The craft is equipped with a first of it's kind heat shield, and an internal water cooling system that will protect the instruments from the extreme conditions.
"The Sun's energy is always flowing past our world", Nicola Fox, mission project scientist at the Johns Hopkins University Applied Physics Laboratory, said in a statement of the mission."And even though the solar wind is invisible, we can see it encircling the poles as the aurora, which are handsome ― but reveal the enormous amount of energy and particles that cascade into our atmosphere".
Nasa has launched a satellite that will fly closer to the sun than any of its predecessors.
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Performing those stunts in that plane which carries up to 80 people is something that this aircraft isn't created to perform. The employee was a "ground service agent", according to Alaska Airlines (Horizon Air is a subsidiary of Alaska Air Group).
NASA hopes the probe - which was named in honor of Dr. Eugene Parker, a University of Chicago professor who successfully predicted the existence of solar wind in 1958 - will help scientists crack some of the sun's greatest mysteries, including the secret of the corona's incredibly high temperatures and the origins of and the mechanism behind the acceleration of solar wind. The launch lit the night sky at Cape Canaveral, Florida at 3:31 am (0731 GMT). "We're in for some learning over the next several years", he said as he watched the lift-off.
Over the next seven years, there will be 24 close approaches to the sun.
Speaking after the launch, the 91-year-old told NASA TV: "It's a whole new phase and it's going to be fascinating throughout".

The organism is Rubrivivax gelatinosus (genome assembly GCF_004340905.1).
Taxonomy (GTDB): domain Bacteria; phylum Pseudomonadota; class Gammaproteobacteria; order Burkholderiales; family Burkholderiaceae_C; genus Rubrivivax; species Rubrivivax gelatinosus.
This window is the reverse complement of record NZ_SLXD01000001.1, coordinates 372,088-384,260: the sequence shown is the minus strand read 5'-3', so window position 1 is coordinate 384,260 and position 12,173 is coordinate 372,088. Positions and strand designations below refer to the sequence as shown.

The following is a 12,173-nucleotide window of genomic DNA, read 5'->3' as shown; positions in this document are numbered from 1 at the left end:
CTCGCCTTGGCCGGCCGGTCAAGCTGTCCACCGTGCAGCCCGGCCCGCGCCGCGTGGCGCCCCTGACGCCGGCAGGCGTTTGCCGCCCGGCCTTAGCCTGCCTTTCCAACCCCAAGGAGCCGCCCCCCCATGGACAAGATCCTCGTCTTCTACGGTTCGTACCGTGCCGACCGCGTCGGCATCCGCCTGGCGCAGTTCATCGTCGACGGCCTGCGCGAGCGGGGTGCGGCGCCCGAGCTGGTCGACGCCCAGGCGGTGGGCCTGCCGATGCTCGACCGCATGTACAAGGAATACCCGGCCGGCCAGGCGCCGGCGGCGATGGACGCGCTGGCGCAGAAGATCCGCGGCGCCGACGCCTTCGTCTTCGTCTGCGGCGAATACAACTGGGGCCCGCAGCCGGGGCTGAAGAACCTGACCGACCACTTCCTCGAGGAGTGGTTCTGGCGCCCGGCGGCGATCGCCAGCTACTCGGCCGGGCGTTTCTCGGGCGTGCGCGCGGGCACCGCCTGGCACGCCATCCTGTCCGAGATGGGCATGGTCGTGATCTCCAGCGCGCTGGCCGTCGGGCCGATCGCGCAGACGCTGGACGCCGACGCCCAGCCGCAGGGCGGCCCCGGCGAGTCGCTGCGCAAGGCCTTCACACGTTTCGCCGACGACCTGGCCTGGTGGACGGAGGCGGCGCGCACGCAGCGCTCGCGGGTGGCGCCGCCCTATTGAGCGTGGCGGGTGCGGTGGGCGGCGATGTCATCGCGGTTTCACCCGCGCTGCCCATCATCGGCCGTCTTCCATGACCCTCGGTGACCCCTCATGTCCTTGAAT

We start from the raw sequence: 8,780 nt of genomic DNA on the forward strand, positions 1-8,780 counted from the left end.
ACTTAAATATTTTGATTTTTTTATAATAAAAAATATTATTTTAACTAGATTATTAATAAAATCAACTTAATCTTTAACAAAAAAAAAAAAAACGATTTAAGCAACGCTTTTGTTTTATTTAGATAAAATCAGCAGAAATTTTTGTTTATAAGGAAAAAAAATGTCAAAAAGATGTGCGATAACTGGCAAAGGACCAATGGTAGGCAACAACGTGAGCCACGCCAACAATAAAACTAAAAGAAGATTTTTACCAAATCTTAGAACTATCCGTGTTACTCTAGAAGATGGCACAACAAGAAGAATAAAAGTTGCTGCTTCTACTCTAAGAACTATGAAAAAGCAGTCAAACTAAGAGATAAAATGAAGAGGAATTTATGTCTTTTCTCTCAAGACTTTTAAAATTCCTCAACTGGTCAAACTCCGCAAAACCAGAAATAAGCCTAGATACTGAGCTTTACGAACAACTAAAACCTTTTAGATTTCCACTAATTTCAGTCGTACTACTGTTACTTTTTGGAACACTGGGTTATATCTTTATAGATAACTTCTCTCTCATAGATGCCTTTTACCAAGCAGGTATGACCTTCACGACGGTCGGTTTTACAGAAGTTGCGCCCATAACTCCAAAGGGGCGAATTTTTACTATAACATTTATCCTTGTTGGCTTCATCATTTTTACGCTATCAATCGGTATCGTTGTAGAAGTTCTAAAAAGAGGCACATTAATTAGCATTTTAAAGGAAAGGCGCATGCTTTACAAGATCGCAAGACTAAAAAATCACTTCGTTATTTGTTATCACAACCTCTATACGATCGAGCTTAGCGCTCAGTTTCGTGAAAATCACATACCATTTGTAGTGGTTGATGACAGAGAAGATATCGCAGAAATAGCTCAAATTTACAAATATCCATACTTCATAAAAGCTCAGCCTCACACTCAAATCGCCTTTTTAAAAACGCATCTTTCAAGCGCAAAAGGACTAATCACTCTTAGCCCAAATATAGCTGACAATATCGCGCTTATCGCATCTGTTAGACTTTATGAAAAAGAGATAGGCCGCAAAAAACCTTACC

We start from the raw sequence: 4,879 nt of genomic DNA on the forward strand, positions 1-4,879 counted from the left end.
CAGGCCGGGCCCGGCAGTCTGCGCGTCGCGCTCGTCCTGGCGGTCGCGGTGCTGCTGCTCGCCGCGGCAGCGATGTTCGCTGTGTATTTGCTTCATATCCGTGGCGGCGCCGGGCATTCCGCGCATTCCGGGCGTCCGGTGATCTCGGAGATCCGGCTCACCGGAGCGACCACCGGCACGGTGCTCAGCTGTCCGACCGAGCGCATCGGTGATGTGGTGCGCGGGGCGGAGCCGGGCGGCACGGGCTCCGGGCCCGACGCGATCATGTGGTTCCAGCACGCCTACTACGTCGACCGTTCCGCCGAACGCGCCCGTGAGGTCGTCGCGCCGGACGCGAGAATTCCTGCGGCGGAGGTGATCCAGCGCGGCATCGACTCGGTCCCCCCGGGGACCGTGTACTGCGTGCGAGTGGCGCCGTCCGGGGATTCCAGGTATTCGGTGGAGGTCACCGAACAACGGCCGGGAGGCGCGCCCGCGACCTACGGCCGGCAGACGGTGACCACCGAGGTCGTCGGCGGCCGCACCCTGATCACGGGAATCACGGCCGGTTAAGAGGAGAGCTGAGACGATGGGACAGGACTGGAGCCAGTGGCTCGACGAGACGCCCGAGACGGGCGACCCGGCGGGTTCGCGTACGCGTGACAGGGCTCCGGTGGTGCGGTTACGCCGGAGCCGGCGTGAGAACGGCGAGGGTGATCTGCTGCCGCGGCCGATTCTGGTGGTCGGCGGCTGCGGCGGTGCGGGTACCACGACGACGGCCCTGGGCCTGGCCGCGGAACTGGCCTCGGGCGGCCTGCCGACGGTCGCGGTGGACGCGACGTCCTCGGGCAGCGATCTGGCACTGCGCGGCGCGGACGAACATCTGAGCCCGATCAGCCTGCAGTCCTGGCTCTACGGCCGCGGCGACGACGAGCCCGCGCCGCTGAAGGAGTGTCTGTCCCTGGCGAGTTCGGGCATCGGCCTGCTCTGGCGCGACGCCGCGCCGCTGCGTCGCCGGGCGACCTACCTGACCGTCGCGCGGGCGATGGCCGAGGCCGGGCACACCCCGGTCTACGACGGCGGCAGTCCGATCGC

The rocket smoothly accelerated as it consumed propellant and lost weight, powering out of the thick lower atmosphere in spectacular fashion.
Finally, after two firings of the second-stage engine, the Parker Solar Probe and its Northrup Grumman solid-fuel upper stage were released from the Delta 4.
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Forty-three minutes after launch, the spacecraft jettisoned the spent upper stage and began flying on its own.
It is due tol fly past Venus in October, which will set up the first solar encounter in November. Seven Venus flybys are planned over the seven-year mission to fine-tune the trajectory, setting up the close-in aim points.
It will be the fastest human-made object with speeds up to 430,000 miles per hour, able to survive million degree temperatures, orbiting the sun just 4 million miles from its surface, after a 90 million-mile trip, to get the first measurements of the sun's energy.
"We've had to wait so long for our technology to catch up with our dreams, " Fox said. "In fact, one of the key things about our early orbits is we're actually just at this sort of sweet spot. over the same area of the sun for many, many days, allowing us to do some really incredible science on our very first flyby".
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Should the USA proceed with those tariffs, China is ready to slap duties on an additional US$60 billion of American goods. USTR is conducting a public comment period for those tariffs, which could reach 25 percent, due to end September 5.